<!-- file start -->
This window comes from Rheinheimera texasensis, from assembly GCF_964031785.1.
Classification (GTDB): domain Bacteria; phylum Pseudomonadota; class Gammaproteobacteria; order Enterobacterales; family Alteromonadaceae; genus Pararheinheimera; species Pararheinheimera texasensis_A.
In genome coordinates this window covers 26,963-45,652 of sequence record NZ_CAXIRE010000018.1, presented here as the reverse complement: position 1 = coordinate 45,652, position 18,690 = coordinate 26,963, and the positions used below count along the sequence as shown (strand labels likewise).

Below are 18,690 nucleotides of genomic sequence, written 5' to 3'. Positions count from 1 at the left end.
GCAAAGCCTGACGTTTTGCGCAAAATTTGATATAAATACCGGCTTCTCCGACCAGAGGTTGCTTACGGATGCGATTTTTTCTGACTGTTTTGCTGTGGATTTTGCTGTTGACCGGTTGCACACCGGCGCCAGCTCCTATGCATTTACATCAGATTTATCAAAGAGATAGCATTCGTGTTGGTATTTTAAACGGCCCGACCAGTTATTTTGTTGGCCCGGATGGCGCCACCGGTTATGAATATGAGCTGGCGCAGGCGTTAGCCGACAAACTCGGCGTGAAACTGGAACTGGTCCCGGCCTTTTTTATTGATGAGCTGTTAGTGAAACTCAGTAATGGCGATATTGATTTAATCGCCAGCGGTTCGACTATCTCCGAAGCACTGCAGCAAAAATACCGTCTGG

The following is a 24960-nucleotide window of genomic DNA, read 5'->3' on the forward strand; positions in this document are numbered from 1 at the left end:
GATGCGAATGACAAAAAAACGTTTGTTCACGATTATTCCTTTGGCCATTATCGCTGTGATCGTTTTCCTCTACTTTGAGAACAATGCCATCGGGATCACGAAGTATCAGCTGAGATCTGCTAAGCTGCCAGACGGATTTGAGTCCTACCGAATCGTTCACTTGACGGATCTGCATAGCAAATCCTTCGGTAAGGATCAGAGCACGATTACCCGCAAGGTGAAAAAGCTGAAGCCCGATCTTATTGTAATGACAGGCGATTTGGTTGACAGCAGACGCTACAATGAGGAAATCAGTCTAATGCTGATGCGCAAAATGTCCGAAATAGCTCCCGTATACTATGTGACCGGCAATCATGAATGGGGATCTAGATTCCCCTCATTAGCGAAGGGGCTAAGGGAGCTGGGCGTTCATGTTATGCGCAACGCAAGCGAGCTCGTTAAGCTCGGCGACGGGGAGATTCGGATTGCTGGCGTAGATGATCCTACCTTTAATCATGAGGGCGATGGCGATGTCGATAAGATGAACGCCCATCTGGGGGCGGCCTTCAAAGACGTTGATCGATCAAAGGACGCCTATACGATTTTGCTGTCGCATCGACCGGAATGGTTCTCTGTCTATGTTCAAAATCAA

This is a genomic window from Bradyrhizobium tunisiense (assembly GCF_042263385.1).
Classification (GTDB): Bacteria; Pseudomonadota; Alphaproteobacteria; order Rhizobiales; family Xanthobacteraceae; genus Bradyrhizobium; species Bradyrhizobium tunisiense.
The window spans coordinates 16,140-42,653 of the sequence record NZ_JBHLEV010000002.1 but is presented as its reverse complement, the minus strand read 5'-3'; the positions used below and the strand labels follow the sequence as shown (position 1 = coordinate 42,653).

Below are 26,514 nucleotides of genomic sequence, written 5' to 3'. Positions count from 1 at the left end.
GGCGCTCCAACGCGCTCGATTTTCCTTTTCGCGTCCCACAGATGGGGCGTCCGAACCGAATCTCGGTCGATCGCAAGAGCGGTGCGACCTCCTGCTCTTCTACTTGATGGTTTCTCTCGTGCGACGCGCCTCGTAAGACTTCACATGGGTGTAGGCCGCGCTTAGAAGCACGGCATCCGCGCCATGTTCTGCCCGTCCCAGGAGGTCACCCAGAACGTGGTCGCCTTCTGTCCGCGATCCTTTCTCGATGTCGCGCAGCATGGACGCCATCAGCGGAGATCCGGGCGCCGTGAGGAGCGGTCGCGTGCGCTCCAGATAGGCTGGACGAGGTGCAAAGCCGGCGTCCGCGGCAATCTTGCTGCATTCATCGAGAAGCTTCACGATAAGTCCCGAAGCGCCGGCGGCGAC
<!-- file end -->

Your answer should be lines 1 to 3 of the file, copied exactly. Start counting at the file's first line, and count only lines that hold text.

This window comes from Rheinheimera texasensis, from assembly GCF_964031785.1.
Classification (GTDB): domain Bacteria; phylum Pseudomonadota; class Gammaproteobacteria; order Enterobacterales; family Alteromonadaceae; genus Pararheinheimera; species Pararheinheimera texasensis_A.
In genome coordinates this window covers 26,963-45,652 of sequence record NZ_CAXIRE010000018.1, presented here as the reverse complement: position 1 = coordinate 45,652, position 18,690 = coordinate 26,963, and the positions used below count along the sequence as shown (strand labels likewise).